The stop-deforestation campaigns have a broad range of targets. Depending on who’s talking and what action and reaction are sought from the audience, livestock farming, soy production, timber logging, and palm oil production are presented as the main culprits. No doubt, each has a role to play, but are we not increasingly ignoring the root causes of deforestation? In this article, I shall explore the cause that stands behind all the other causes: Poverty. I shall make the argument that poverty is the main driver of deforestation worldwide.

This is not to deny what is happening under our eyes. Former forest areas in Brazil and Indonesia are increasingly used for livestock and agriculture. Logging companies are cutting down trees en masse for tropical timber products, simultaneously endangering vulnerable species and limiting the habitat of indigenous peoples.

Commodities are traded worldwide in response to consumer demand. The public in Europe and North America buys Argentinian steaks, hardwood furniture. Chinese pigs are fed with Brazilian soy chips and the demand for palm oil is increasing.

The deforestation campaigns link our consumption patterns to the loss of forests and biodiversity, while we are at the same time blamed for inhibiting local indigenous groups from exercising their stewardship over natural resources. Of course, consumption patterns offer an effective subject for campaigns and fundraising. They hit home and people who are always also consumers are prodded to donate money for the good cause.

But we need to look beyond what all those campaigns say, we need to look at the facts, in short, what causes deforestation.

The agricultural drivers of deforestation: How important?

UNEP’s 2020 report says that between 2015 and 2020, the rate of deforestation was an estimated 10 million hectares per year. The World Resource Institute alerts about the impact of commodity production on deforestation pointing to seven commodities: livestock, oil palm, soy, cocoa, rubber, coffee, and plantation wood fiber. The analysis is based on the period 2001-2015 in which some 280 million hectares were lost. In this period, 55% of the total loss is caused by non-agricultural activities, like mining, building infrastructure, timber logging, or charcoal production.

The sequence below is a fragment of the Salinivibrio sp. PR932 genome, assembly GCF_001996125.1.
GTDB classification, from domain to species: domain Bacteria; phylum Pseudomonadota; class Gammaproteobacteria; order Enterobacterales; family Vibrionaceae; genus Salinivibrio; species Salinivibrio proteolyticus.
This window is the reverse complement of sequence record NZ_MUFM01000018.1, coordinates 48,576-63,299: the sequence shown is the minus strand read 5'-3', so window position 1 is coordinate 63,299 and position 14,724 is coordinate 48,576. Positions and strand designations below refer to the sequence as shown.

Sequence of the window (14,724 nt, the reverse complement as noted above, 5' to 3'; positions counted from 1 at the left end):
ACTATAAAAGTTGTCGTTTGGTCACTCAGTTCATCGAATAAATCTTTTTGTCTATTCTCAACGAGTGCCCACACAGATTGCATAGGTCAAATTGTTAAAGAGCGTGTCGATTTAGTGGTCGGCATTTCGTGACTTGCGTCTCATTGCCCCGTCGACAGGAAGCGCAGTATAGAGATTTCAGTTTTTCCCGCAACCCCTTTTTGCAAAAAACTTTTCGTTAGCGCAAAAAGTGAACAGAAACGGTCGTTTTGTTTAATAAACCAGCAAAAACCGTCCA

The tree cover loss over the period due to agriculture is thus 45% and the seven commodities highlighted by WRI account for 57% of agriculture-related tree cover loss.

To sum up: The seven commodities account together for a quarter (26%) of the worldwide total tree cover loss between 2001 and 2015 and almost three-quarters (74%) of tree cover loss occurs for other reasons, and the area once occupied by forests is now occupied for other purposes.

Olivier Honnay, a conservation biologist who teaches at the Catholic University of Leuven, notes that the mentioned figures come out of a study of Curtis and others who actually quantified the share of deforestation from slash and burn agriculture versus resource-driven deforestation.

What is noteworthy is this: Slash-and-burn agriculture is as big a driver as the seven commodities combined and in Africa, it is the only relevant driver responsible for 92% of all tree cover loss.

Who carries out “slash and burn agriculture”? That is the type of agriculture commonly practiced by the poorest farmers, especially in Africa, usually referred to as “subsistence farmers”, i.e. smallholders that live off their crops and livestock, with little or no surplus left for trade.

But the point is this: Subsistence farmers, in order to survive, have no choice but to destroy natural resources.

The Science for the EU AU partnership report (published in 2017), in presenting the findings of a multi-year collaboration between the European Commission’s Joint Research Centre (JRC) and many organizations and institutions across Africa, underscored smallholder activity as a cause of the loss of natural resources:

“Unlike other tropical regions, deforestation and forest degradation in Africa are mainly caused by small-scale processes rather than large-scale agriculture; thus, deforestation here is more closely related to the livelihoods of subsistence farmers, small-scale charcoal producers and the gatherers of wood for fuel. About 60 % of new agricultural land came from intact forests in the 1980s and 1990s, and was mainly used for small-scale and subsistence agriculture and farming ….”

The smallholder activities combine agricultural and non-agricultural drivers.

Alain Huart, a sustainable agriculture and environment expert with a long African experience, particularly in DR Congo, reports in a LinkedIn post in 2020 that: